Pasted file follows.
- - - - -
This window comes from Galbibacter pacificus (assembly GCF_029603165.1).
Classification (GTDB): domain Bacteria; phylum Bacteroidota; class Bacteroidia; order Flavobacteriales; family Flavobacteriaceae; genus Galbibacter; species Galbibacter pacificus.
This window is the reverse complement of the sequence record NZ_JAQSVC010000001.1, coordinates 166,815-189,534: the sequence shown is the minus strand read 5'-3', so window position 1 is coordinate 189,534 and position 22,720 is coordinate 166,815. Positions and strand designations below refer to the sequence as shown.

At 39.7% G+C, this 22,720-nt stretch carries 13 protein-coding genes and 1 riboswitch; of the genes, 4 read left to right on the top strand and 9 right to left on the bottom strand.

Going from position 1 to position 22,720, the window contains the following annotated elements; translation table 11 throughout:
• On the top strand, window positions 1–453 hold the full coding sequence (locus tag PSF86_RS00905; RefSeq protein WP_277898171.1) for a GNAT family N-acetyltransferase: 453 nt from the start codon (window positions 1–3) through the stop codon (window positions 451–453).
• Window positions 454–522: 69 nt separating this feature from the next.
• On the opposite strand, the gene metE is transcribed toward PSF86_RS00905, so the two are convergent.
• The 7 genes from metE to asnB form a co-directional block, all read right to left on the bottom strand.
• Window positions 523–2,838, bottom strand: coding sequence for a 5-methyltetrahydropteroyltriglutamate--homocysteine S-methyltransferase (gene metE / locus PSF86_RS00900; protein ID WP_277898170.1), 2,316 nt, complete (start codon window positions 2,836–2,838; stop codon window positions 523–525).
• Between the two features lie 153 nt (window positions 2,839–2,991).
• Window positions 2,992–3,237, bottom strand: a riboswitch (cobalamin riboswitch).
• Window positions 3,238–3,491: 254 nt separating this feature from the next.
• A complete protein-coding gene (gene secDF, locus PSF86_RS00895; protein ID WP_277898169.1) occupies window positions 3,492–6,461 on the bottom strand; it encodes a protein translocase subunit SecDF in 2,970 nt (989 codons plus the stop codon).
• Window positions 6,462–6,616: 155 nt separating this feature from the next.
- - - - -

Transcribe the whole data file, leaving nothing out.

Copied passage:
This window comes from Galbibacter pacificus (assembly GCF_029603165.1).
Classification (GTDB): domain Bacteria; phylum Bacteroidota; class Bacteroidia; order Flavobacteriales; family Flavobacteriaceae; genus Galbibacter; species Galbibacter pacificus.
This window is the reverse complement of the sequence record NZ_JAQSVC010000001.1, coordinates 166,815-189,534: the sequence shown is the minus strand read 5'-3', so window position 1 is coordinate 189,534 and position 22,720 is coordinate 166,815. Positions and strand designations below refer to the sequence as shown.

At 39.7% G+C, this 22,720-nt stretch carries 13 protein-coding genes and 1 riboswitch; of the genes, 4 read left to right on the top strand and 9 right to left on the bottom strand.

Going from position 1 to position 22,720, the window contains the following annotated elements; translation table 11 throughout:
• On the top strand, window positions 1–453 hold the full coding sequence (locus tag PSF86_RS00905; RefSeq protein WP_277898171.1) for a GNAT family N-acetyltransferase: 453 nt from the start codon (window positions 1–3) through the stop codon (window positions 451–453).
• Window positions 454–522: 69 nt separating this feature from the next.
• On the opposite strand, the gene metE is transcribed toward PSF86_RS00905, so the two are convergent.
• The 7 genes from metE to asnB form a co-directional block, all read right to left on the bottom strand.
• Window positions 523–2,838, bottom strand: coding sequence for a 5-methyltetrahydropteroyltriglutamate--homocysteine S-methyltransferase (gene metE / locus PSF86_RS00900; protein ID WP_277898170.1), 2,316 nt, complete (start codon window positions 2,836–2,838; stop codon window positions 523–525).
• Between the two features lie 153 nt (window positions 2,839–2,991).
• Window positions 2,992–3,237, bottom strand: a riboswitch (cobalamin riboswitch).
• Window positions 3,238–3,491: 254 nt separating this feature from the next.
• A complete protein-coding gene (gene secDF, locus PSF86_RS00895; protein ID WP_277898169.1) occupies window positions 3,492–6,461 on the bottom strand; it encodes a protein translocase subunit SecDF in 2,970 nt (989 codons plus the stop codon).
• Window positions 6,462–6,616: 155 nt separating this feature from the next.